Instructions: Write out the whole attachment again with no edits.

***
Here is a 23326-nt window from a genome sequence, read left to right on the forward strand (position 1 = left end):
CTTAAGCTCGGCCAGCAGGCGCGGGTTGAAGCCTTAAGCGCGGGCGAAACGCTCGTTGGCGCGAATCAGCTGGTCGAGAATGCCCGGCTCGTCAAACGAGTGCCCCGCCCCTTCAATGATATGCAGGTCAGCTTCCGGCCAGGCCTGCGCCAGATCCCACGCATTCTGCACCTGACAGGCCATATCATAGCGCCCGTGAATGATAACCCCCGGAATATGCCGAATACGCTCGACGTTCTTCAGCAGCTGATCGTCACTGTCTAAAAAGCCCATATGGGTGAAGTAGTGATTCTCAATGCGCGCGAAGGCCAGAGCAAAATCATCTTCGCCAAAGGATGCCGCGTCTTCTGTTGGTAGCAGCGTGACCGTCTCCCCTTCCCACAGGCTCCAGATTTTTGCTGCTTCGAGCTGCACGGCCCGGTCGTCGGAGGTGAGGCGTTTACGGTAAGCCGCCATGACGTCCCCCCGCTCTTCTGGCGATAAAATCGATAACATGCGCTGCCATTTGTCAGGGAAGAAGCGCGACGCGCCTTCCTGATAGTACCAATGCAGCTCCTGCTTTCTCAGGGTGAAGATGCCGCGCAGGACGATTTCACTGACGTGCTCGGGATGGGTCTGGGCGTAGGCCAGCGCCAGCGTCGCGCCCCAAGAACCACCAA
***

Here is a 23326-nt window from a genome sequence, read left to right on the forward strand (position 1 = left end):
CTTAAGCTCGGCCAGCAGGCGCGGGTTGAAGCCTTAAGCGCGGGCGAAACGCTCGTTGGCGCGAATCAGCTGGTCGAGAATGCCCGGCTCGTCAAACGAGTGCCCCGCCCCTTCAATGATATGCAGGTCAGCTTCCGGCCAGGCCTGCGCCAGATCCCACGCATTCTGCACCTGACAGGCCATATCATAGCGCCCGTGAATGATAACCCCCGGAATATGCCGAATACGCTCGACGTTCTTCAGCAGCTGATCGTCACTGTCTAAAAAGCCCATATGGGTGAAGTAGTGATTCTCAATGCGCGCGAAGGCCAGAGCAAAATCATCTTCGCCAAAGGATGCCGCGTCTTCTGTTGGTAGCAGCGTGACCGTCTCCCCTTCCCACAGGCTCCAGATTTTTGCTGCTTCGAGCTGCACGGCCCGGTCGTCGGAGGTGAGGCGTTTACGGTAAGCCGCCATGACGTCCCCCCGCTCTTCTGGCGATAAAATCGATAACATGCGCTGCCATTTGTCAGGGAAGAAGCGCGACGCGCCTTCCTGATAGTACCAATGCAGCTCCTGCTTTCTCAGGGTGAAGATGCCGCGCAGGACGATTTCACTGACGTGCTCGGGATGGGTCTGGGCGTAGGCCAGCGCCAGCGTCGCGCCCCAAGAACCACCAA